An in-depth article published last week in Peace Arch News on the challenges of operating a restaurant on Marine Drive in White Rock provokes thoughts on not just the business climate, but the future potential of the “city by the sea.”
Online comments about the article, including a number from restaurant owners, also provide excellent food for thought.
What is White Rock’s greatest asset? Its proximity to the ocean and longtime role as a regional destination for visitors in the warm-weather months.
How can this asset be used more effectively to keep businesses thriving? It starts with marketing and promotion, but as several restaurant owners point out, the parking issue must be addressed in a more decisive manner. All the marketing in the world won’t help if people who come, particularly for the first time, cannot find a place to leave their vehicles.
Why should there be so much attention paid to marketing, promotion and parking issues? It’s existential. The future of White Rock as a standalone city requires that it have a thriving business climate. If it is to become nothing more than a location for ocean-view homes, it will become just another neighbourhood and will eventually go back to being part of Surrey.
The parking issues needs some serious attention. Why would the city even think about taking out 10 parking stalls near Balsam Street to build a sidewalk? If the sidewalk is that important, an alternate supply of parking spots should have been part of the overall project.
Several people suggested parking be free in the winter.
It is already provided at half-price during those months, and there is no shortage of parking at that time of year. The city pays a large sum to Burlington Northern Santa Fe to lease most of the land used for parking, and it needs some kind of cash flow in the winter months to help pay those costs.
As restaurant owner Shafique Saleemi says, if you can afford to go to a restaurant, you can afford parking costs.
Parking issues must be sorted out before the city and its businesses can be effectively marketed. Right now, many of them shut down for extended periods in the winter months because of light traffic.
Business is definitely slower. But that’s when parking is most available – and there is no reason that people cannot be attracted to Marine Drive in the winter.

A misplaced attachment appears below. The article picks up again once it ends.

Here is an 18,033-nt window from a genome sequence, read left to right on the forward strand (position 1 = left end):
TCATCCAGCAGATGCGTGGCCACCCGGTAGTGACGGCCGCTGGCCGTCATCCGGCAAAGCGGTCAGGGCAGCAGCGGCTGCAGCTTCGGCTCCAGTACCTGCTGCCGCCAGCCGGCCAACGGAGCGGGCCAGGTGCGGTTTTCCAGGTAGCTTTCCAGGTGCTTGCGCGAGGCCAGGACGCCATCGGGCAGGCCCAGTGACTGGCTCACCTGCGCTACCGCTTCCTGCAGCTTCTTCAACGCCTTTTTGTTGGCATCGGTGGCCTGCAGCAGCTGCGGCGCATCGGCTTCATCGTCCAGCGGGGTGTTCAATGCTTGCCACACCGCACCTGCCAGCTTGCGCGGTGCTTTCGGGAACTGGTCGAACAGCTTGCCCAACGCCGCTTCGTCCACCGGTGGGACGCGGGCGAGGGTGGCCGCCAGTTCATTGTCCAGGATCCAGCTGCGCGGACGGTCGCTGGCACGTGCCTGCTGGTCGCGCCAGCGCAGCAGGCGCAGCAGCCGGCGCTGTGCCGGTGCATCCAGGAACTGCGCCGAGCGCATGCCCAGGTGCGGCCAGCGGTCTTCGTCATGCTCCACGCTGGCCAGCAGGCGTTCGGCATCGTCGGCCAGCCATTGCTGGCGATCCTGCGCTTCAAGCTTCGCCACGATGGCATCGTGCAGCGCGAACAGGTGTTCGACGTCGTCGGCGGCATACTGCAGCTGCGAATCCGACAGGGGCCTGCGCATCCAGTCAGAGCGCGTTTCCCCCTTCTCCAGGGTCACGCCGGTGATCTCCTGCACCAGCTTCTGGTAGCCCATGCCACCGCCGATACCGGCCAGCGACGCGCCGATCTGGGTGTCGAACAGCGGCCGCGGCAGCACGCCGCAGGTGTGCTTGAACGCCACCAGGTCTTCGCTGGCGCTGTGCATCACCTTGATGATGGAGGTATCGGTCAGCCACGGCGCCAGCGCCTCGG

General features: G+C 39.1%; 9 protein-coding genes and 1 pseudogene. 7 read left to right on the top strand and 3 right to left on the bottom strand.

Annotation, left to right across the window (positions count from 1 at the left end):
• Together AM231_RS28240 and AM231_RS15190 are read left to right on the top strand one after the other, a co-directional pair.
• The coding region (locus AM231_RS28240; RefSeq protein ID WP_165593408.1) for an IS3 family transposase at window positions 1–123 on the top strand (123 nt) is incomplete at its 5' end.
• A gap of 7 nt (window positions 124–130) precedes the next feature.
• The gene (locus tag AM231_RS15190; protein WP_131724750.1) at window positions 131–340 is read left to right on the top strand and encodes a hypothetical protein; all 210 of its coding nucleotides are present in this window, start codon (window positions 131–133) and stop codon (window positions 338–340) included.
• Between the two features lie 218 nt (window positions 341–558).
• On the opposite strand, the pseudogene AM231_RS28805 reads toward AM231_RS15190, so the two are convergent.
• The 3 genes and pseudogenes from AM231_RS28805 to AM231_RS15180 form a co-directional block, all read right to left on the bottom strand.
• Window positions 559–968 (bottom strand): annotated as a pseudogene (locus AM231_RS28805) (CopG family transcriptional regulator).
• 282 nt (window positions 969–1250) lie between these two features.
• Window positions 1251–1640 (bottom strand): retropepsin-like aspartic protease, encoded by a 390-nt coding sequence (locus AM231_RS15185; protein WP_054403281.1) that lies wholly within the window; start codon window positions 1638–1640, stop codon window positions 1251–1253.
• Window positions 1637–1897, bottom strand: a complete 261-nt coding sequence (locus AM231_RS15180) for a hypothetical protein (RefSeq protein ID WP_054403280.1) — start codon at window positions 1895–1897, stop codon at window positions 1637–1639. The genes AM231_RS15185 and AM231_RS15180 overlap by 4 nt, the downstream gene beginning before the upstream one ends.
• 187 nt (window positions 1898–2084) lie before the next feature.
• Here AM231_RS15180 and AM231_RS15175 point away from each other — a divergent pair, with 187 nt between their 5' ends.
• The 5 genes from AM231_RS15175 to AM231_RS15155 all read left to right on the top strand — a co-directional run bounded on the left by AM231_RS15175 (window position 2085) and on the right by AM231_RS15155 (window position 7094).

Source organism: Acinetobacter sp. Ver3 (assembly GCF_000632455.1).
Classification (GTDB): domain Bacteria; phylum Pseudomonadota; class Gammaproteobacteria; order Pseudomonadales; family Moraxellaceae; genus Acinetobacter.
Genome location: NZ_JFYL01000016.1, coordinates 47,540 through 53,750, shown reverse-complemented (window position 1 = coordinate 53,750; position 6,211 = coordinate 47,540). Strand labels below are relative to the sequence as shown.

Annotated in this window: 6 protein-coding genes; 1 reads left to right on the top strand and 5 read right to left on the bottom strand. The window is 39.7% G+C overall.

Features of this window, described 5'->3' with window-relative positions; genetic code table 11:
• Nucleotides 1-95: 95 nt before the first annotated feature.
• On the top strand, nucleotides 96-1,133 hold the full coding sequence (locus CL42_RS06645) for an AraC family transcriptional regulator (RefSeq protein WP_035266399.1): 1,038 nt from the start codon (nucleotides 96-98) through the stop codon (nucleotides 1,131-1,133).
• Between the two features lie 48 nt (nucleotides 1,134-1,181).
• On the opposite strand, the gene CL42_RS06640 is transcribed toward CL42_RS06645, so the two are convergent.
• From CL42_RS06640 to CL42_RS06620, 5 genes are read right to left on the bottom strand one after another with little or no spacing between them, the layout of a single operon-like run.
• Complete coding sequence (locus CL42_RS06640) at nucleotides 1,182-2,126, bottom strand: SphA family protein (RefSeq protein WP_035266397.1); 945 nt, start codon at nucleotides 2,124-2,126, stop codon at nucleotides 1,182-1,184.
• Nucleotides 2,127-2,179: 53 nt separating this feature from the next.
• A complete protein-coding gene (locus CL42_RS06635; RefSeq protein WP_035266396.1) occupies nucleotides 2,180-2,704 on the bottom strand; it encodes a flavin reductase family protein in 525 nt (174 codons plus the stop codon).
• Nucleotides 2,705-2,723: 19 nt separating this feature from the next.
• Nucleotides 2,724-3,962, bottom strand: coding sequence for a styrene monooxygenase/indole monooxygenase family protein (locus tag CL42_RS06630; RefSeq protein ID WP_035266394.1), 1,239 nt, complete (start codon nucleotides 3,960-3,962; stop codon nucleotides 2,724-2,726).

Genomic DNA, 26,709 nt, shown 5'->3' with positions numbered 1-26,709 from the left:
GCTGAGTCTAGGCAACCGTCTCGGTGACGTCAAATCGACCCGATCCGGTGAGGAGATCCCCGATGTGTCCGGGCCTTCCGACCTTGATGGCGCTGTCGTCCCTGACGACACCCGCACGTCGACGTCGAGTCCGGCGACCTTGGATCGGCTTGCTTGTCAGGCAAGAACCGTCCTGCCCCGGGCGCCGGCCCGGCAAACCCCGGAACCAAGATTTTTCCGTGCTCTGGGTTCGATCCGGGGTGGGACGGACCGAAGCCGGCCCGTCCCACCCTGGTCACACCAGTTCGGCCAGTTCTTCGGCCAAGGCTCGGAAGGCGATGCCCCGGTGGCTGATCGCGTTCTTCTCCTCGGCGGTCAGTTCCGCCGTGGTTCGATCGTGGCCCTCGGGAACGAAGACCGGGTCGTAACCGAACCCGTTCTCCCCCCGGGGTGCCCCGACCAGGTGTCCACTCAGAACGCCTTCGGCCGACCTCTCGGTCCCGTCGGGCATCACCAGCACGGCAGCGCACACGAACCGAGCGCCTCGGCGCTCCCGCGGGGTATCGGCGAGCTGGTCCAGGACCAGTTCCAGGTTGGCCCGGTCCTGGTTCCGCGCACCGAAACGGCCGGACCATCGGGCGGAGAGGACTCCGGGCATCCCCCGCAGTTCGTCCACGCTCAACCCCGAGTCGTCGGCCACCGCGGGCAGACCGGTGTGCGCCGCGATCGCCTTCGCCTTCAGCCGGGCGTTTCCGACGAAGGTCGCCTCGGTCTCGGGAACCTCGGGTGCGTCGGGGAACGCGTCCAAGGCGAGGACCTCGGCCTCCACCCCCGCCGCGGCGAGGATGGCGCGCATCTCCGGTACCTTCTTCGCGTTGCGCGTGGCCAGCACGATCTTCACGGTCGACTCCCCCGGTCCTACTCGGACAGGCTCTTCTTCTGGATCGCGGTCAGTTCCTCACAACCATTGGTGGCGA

Personally, we as out-of-towners (who live 12 kilometres distant) have stayed at the Ocean Promenade Hotel on two occasions, both in the fall and winter. The stay was wonderful on both occasions, but it was difficult to find nearby places to eat because most of them were closed.
There need to be arrangements made so that employees can park farther from the beach in the summer and leave more parking spots for visitors. There needs to be a frequent shuttle service from parking areas on the hilltop in the summer months – one that is reliable and reasonable enough that it will steadily attract users.
After parking is improved, there needs to be a concerted effort to attract more visitors – particularly Americans, most of whom have no idea that such an attractive seaside town is so close to the border. Their dollars go a long way in White Rock these days, and they should be coming there in droves – winter and summer.
The BIA not contributing to a billboard directing American visitors to White Rock makes no sense.
Social-media campaigns directed at Americans in northwest Washington would also pay big dividends. The fall and winter months are a great time to first invite them to the area.
Concerted effort by business owners, the BIA and the city could make business conditions along Marine Drive much better. That would make White Rock itself more viable. Everyone involved would benefit.
Frank Bucholtz writes Wednesdays for Peace Arch News. email@example.com